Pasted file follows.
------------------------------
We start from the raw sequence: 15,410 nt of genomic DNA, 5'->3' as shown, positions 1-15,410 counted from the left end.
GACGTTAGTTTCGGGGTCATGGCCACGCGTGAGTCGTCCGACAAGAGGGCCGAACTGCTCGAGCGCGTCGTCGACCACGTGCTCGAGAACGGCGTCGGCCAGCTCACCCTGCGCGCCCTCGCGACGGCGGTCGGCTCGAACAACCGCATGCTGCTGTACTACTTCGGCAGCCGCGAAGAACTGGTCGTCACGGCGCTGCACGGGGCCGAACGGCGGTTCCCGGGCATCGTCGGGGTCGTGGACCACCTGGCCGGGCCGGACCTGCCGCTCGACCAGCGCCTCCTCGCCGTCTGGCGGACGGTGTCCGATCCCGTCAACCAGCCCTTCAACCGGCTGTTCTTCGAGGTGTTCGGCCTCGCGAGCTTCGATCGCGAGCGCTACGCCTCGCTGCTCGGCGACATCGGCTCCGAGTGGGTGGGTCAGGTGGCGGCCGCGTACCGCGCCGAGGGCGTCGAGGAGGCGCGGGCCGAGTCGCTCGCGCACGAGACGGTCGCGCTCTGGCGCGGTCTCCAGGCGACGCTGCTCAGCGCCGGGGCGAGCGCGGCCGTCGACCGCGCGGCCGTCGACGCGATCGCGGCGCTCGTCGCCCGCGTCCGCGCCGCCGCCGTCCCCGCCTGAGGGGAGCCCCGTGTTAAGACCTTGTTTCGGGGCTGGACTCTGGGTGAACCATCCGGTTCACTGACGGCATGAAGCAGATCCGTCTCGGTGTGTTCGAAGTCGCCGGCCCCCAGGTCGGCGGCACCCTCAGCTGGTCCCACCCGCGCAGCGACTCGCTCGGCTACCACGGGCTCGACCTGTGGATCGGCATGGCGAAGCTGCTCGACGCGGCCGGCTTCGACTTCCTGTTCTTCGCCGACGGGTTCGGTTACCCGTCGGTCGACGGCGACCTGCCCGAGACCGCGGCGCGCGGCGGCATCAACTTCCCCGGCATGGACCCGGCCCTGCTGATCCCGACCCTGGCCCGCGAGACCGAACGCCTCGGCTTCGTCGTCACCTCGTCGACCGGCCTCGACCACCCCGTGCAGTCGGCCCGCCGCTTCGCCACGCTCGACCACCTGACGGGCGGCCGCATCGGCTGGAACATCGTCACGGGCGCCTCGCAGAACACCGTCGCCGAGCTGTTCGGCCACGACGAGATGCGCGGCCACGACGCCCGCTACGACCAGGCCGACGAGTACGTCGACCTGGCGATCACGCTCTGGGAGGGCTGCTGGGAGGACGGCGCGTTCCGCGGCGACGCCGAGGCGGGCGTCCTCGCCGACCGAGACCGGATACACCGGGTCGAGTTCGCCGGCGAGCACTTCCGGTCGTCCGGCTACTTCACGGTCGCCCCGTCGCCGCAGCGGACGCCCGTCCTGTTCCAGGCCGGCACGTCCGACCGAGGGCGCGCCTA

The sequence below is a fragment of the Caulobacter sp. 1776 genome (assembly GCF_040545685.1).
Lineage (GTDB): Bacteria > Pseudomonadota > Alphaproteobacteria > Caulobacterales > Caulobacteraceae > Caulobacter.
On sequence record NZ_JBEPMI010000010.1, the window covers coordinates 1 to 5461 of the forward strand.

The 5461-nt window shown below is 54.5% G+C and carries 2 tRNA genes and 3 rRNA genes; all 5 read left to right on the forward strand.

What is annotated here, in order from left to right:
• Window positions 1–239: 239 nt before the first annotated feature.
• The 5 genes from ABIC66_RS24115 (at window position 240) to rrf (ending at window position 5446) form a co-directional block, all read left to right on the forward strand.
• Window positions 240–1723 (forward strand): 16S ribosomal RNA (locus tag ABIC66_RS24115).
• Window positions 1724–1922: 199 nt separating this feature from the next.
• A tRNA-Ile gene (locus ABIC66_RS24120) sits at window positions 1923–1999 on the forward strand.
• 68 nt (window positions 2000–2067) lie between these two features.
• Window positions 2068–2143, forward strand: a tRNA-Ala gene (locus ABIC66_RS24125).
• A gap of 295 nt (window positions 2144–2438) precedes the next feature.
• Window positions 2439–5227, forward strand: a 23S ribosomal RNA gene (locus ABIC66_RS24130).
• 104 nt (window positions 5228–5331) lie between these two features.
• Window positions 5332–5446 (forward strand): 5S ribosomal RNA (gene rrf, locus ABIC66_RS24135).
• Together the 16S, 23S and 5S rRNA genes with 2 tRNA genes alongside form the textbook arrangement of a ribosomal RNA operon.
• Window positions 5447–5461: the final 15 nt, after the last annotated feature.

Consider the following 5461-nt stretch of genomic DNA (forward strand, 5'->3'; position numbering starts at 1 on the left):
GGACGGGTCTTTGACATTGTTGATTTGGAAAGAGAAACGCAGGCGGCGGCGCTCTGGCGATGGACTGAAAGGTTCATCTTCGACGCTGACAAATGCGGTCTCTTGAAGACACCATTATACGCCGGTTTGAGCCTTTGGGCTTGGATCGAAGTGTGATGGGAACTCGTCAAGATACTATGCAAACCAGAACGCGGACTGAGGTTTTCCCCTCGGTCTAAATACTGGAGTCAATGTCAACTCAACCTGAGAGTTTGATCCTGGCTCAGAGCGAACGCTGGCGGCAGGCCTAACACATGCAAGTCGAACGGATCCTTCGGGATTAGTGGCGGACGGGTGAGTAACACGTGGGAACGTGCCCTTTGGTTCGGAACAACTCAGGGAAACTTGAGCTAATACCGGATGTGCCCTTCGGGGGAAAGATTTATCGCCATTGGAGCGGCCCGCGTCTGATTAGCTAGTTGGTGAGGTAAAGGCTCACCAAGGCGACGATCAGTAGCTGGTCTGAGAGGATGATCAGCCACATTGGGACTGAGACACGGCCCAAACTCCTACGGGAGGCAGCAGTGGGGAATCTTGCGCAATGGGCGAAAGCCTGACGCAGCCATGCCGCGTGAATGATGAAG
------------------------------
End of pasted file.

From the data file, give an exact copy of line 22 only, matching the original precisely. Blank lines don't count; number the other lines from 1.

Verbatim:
GGACGGGTCTTTGACATTGTTGATTTGGAAAGAGAAACGCAGGCGGCGGCGCTCTGGCGATGGACTGAAAGGTTCATCTTCGACGCTGACAAATGCGGTCTCTTGAAGACACCATTATACGCCGGTTTGAGCCTTTGGGCTTGGATCGAAGTGTGATGGGAACTCGTCAAGATACTATGCAAACCAGAACGCGGACTGAGGTTTTCCCCTCGGTCTAAATACTGGAGTCAATGTCAACTCAACCTGAGAGTTTGATCCTGGCTCAGAGCGAACGCTGGCGGCAGGCCTAACACATGCAAGTCGAACGGATCCTTCGGGATTAGTGGCGGACGGGTGAGTAACACGTGGGAACGTGCCCTTTGGTTCGGAACAACTCAGGGAAACTTGAGCTAATACCGGATGTGCCCTTCGGGGGAAAGATTTATCGCCATTGGAGCGGCCCGCGTCTGATTAGCTAGTTGGTGAGGTAAAGGCTCACCAAGGCGACGATCAGTAGCTGGTCTGAGAGGATGATCAGCCACATTGGGACTGAGACACGGCCCAAACTCCTACGGGAGGCAGCAGTGGGGAATCTTGCGCAATGGGCGAAAGCCTGACGCAGCCATGCCGCGTGAATGATGAAG